A telepath battle

 

 
 
 
 
 
 

Here’s a little passage for Arpia vol. 2 (Fight of Eve) I just reworked (when not studying).
Tell me what you think, …

Background information:
Mbirnsi is a So-laon, and they are a race of telepaths imprisoned by the Constitutor Intelligence Service.
Birgo works for Arpia, and has become pretty much the greatest warrior in the galaxy through training with Masters of many kinds of martial and telepathic arts.
To fully understand though, you need to read vol. 1 and the rest of vol. 2.
And when you see , it means a telepath is “sending words” into someone’s mind.

Aim of the passage:
I was hoping to describe a battle between telepaths that seems alive and isn’t just “two people standing there doing nothing visually” or “this was awesome, believe me!”.
Hopefully, I have achieved this.
Continue reading A telepath battle

My Leopard’s Look: part III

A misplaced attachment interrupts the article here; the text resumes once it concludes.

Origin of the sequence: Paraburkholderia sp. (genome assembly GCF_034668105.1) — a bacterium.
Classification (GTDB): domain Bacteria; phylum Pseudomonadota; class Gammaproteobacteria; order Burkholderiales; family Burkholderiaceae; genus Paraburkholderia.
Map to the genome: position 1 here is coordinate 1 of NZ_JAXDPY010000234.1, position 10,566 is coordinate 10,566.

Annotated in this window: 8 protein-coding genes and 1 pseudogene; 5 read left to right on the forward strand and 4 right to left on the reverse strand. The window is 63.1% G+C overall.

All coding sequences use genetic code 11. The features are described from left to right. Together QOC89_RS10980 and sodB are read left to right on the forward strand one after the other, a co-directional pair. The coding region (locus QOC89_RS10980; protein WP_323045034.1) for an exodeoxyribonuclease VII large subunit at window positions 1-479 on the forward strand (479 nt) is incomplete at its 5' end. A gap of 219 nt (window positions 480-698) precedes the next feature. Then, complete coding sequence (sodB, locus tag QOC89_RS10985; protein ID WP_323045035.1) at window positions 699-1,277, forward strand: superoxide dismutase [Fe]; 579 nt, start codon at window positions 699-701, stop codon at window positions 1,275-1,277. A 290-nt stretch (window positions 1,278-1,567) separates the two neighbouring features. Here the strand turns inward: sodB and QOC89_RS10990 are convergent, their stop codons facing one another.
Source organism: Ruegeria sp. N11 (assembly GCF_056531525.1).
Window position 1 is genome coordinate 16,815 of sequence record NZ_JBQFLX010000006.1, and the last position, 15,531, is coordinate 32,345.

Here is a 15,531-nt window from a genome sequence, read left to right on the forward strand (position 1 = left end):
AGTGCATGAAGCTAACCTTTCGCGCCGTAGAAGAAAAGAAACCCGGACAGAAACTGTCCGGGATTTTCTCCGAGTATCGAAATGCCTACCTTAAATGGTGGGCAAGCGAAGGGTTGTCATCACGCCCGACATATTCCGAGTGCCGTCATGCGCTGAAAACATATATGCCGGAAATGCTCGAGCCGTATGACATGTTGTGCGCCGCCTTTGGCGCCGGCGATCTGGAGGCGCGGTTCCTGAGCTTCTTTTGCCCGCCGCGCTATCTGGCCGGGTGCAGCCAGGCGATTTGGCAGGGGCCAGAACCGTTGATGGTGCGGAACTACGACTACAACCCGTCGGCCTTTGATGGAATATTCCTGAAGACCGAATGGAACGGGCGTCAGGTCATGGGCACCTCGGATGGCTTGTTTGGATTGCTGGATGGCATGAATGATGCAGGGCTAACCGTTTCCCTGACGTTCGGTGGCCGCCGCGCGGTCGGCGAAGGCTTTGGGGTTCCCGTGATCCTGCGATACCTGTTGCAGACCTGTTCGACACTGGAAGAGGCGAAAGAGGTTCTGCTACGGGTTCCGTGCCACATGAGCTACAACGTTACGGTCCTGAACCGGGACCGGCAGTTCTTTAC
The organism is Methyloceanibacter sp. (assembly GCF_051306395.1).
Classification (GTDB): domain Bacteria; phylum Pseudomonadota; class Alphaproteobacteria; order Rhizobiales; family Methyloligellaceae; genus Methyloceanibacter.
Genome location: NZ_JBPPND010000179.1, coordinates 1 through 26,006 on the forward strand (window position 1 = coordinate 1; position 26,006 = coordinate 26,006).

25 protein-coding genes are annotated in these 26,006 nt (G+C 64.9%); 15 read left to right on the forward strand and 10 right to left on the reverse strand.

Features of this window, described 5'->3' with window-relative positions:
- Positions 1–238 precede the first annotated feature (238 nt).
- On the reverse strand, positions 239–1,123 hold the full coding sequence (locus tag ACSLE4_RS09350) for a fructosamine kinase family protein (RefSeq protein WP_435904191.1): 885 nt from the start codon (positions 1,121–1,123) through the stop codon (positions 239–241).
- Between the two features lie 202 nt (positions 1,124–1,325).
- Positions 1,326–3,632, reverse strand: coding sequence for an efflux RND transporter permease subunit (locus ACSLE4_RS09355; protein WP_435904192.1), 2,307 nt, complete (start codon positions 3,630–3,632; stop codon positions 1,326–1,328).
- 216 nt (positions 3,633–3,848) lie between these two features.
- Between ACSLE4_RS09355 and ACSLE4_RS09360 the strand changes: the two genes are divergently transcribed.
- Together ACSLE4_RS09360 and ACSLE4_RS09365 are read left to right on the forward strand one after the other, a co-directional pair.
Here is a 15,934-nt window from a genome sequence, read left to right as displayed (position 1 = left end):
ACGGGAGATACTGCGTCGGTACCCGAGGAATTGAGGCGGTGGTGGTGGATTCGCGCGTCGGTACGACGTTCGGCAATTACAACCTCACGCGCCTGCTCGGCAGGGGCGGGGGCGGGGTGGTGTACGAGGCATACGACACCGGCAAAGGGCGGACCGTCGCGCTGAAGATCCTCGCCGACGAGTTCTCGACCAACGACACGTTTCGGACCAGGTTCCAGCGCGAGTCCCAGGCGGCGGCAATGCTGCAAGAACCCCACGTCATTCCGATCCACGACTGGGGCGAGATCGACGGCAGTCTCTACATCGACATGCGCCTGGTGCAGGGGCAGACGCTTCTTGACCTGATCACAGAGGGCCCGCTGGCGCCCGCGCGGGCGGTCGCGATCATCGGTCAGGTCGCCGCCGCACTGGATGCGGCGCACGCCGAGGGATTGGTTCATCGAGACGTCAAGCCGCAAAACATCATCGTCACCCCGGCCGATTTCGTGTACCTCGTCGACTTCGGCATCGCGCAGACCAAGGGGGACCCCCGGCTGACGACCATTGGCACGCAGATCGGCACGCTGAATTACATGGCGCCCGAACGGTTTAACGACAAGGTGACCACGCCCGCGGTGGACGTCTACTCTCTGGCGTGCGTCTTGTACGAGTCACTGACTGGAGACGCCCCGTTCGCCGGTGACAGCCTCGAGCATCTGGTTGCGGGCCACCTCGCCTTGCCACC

In this series, entitled “My Leopard’s Look”, I talk about the different aspects of customising the appearance of Mac OS X “Leopard”: icons, the Dock and wallpapers, and finally theming.
Check Part I of this series to read about icons, and Part II to read about the Dock and wallpapers.


Themes

I never was interested in themes under Tiger (Mac OS 10.4), partly because I had a 1999 G3 iMac, and partly because the only tool “average users” could use to apply themes was Unsanity’s ShapeShifter (which came at a hefty price for a student, and which is a “haxie” that requires “Application Enhancer” [APE] to run, and APE has caused me a couple of problems in the past).

Then Leopard came along, and while I was very happy with the new unified metal look for all applications, the blue aqua (scrollbars, list headers, …) was starting to feel old.
So I decided to take a look at Leopard theming options.
Continue reading My Leopard’s Look: part III

My Leopard’s Look: part II

 

 
 
 
 
 

In this series, entitled "My Leopard’s Look", I talk about the different aspects of customising the appearance of Mac OS X "Leopard": icons, the Dock and wallpapers, and finally theming.
Check Part I of this series to read about icons.


Dock

The Dock itself

The 3D Dock introduced in Leopard was one of its most controversial features. Many users far preferred the 2D Dock from Tiger. But then someone found how to customise the 3D Dock, and now, you can find Dock skins and instructions on how to install them all over the place (LeopardDocks.com and LeopardDocks.net spring to mind).